LAWS 213 Public Law Essay
The general idea of the operation of New Zealand’s government can be illustrated in a few simple words: the Queen reigns… but the government rules… so long as it has the support of the House of Representatives. This is Sir Kenneth Keith’s formulation which explains the relationships between the Head of State, the Government and the House of Representatives in New Zealand. Even though the general principle of this formulation has not changed much over the past few decades, some specific powers that actors within these institutions can exercise have evolved. This essay will discuss the impact that the mixed member proportional (MMP) voting system has on the Governor-General and examine whether or not the relationships between the House of Representatives, Cabinet, Ministers and the Public Service have changed since the MMP’s introduction. This essay will conclude that MMP has conferred more power for the Governor-General to exercise independent discretion and that the relationships between the roles mentioned have changed.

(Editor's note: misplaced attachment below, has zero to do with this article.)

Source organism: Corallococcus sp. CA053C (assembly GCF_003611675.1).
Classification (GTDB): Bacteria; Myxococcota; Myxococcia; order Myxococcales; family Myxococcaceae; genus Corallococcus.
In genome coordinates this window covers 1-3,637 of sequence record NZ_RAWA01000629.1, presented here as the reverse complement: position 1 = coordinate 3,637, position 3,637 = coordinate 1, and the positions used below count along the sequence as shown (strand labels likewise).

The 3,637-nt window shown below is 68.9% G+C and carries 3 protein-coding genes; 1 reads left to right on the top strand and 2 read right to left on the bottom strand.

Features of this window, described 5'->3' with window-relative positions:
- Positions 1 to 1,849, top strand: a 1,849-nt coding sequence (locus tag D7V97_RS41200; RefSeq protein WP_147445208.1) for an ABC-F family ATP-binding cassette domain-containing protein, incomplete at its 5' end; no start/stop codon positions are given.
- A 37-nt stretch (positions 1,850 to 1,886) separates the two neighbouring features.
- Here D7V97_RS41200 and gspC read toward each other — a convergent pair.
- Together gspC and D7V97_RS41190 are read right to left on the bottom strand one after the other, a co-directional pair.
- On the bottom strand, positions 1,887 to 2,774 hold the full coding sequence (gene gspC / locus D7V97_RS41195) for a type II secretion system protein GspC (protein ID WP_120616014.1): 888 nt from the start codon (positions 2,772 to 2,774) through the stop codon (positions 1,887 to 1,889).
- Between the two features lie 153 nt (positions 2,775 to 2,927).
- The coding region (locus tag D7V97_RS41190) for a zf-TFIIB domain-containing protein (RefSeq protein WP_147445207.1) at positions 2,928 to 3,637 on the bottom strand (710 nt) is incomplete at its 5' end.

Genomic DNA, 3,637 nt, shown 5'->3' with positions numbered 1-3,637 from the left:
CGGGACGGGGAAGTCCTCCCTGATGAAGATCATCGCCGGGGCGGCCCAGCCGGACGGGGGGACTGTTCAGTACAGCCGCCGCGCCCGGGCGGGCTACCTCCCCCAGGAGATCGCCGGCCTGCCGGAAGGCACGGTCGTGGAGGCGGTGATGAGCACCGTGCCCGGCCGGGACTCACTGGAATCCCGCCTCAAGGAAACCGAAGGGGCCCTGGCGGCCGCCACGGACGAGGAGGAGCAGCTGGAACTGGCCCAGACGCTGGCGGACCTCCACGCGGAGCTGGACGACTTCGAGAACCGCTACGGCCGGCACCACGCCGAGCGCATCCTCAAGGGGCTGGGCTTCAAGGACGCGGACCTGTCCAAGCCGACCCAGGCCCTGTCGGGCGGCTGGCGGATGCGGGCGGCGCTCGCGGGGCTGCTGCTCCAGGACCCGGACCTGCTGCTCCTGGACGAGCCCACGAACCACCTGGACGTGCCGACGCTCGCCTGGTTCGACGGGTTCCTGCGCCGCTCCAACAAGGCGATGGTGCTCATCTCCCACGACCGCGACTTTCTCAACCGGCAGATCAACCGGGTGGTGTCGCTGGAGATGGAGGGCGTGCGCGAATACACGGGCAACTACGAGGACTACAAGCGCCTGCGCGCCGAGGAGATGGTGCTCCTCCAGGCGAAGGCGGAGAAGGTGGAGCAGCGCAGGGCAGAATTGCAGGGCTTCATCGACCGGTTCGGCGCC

General elections in New Zealand were once held under the first-past-the-post (FPP) voting system. FPP was a bi-polar system. The House of Representatives was made up of mainly two major parties. A single-party majority government was always formed, thus other parties did not have much of a say under FPP. Since New Zealand adopted MMP in 1996, the formation of government has changed.
MMP has made it almost impossible for a single party to form a government. Under the current system, it is possible, but unlikely, for a single party to earn the majority of the votes or the majority of seats in Parliament. Therefore, political parties negotiate with one another to form a coalition government.
The power and responsibilities of a Governor-General comes from the Letters Patent 1983. The Sovereign in right of New Zealand is the Head of State and the Governor-General acts as...